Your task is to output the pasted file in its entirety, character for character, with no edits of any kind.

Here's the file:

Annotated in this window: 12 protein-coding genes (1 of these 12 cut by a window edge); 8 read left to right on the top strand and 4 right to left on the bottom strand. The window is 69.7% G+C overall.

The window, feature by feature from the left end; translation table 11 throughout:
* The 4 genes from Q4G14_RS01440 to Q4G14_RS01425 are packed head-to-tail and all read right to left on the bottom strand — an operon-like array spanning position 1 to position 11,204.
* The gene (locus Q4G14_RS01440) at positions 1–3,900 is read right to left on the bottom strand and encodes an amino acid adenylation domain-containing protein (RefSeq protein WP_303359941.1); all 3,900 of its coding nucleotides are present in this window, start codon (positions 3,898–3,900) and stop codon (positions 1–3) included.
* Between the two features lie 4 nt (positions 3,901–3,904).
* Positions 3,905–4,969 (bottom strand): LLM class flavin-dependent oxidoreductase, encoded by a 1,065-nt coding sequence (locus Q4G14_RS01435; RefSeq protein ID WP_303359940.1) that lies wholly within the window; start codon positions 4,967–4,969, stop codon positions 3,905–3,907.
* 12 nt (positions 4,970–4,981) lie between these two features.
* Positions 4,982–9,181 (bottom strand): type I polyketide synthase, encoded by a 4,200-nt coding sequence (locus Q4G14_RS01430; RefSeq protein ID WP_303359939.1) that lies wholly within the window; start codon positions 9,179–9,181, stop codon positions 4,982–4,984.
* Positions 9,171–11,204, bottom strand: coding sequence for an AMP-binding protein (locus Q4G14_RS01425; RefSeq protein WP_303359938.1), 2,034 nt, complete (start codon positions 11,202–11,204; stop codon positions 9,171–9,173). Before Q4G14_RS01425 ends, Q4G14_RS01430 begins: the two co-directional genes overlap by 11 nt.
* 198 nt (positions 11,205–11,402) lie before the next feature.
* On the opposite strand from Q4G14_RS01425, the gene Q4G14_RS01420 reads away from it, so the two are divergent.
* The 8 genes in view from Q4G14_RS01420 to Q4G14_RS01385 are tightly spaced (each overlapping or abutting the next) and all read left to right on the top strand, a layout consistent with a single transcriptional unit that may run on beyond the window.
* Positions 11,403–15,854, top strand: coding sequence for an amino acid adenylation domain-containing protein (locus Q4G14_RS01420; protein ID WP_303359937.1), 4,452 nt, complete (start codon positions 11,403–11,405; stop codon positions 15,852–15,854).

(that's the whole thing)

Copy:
Annotated in this window: 12 protein-coding genes (1 of these 12 cut by a window edge); 8 read left to right on the top strand and 4 right to left on the bottom strand. The window is 69.7% G+C overall.

The window, feature by feature from the left end; translation table 11 throughout:
* The 4 genes from Q4G14_RS01440 to Q4G14_RS01425 are packed head-to-tail and all read right to left on the bottom strand — an operon-like array spanning position 1 to position 11,204.
* The gene (locus Q4G14_RS01440) at positions 1–3,900 is read right to left on the bottom strand and encodes an amino acid adenylation domain-containing protein (RefSeq protein WP_303359941.1); all 3,900 of its coding nucleotides are present in this window, start codon (positions 3,898–3,900) and stop codon (positions 1–3) included.
* Between the two features lie 4 nt (positions 3,901–3,904).
* Positions 3,905–4,969 (bottom strand): LLM class flavin-dependent oxidoreductase, encoded by a 1,065-nt coding sequence (locus Q4G14_RS01435; RefSeq protein ID WP_303359940.1) that lies wholly within the window; start codon positions 4,967–4,969, stop codon positions 3,905–3,907.
* 12 nt (positions 4,970–4,981) lie between these two features.
* Positions 4,982–9,181 (bottom strand): type I polyketide synthase, encoded by a 4,200-nt coding sequence (locus Q4G14_RS01430; RefSeq protein ID WP_303359939.1) that lies wholly within the window; start codon positions 9,179–9,181, stop codon positions 4,982–4,984.
* Positions 9,171–11,204, bottom strand: coding sequence for an AMP-binding protein (locus Q4G14_RS01425; RefSeq protein WP_303359938.1), 2,034 nt, complete (start codon positions 11,202–11,204; stop codon positions 9,171–9,173). Before Q4G14_RS01425 ends, Q4G14_RS01430 begins: the two co-directional genes overlap by 11 nt.
* 198 nt (positions 11,205–11,402) lie before the next feature.
* On the opposite strand from Q4G14_RS01425, the gene Q4G14_RS01420 reads away from it, so the two are divergent.
* The 8 genes in view from Q4G14_RS01420 to Q4G14_RS01385 are tightly spaced (each overlapping or abutting the next) and all read left to right on the top strand, a layout consistent with a single transcriptional unit that may run on beyond the window.
* Positions 11,403–15,854, top strand: coding sequence for an amino acid adenylation domain-containing protein (locus Q4G14_RS01420; protein ID WP_303359937.1), 4,452 nt, complete (start codon positions 11,403–11,405; stop codon positions 15,852–15,854).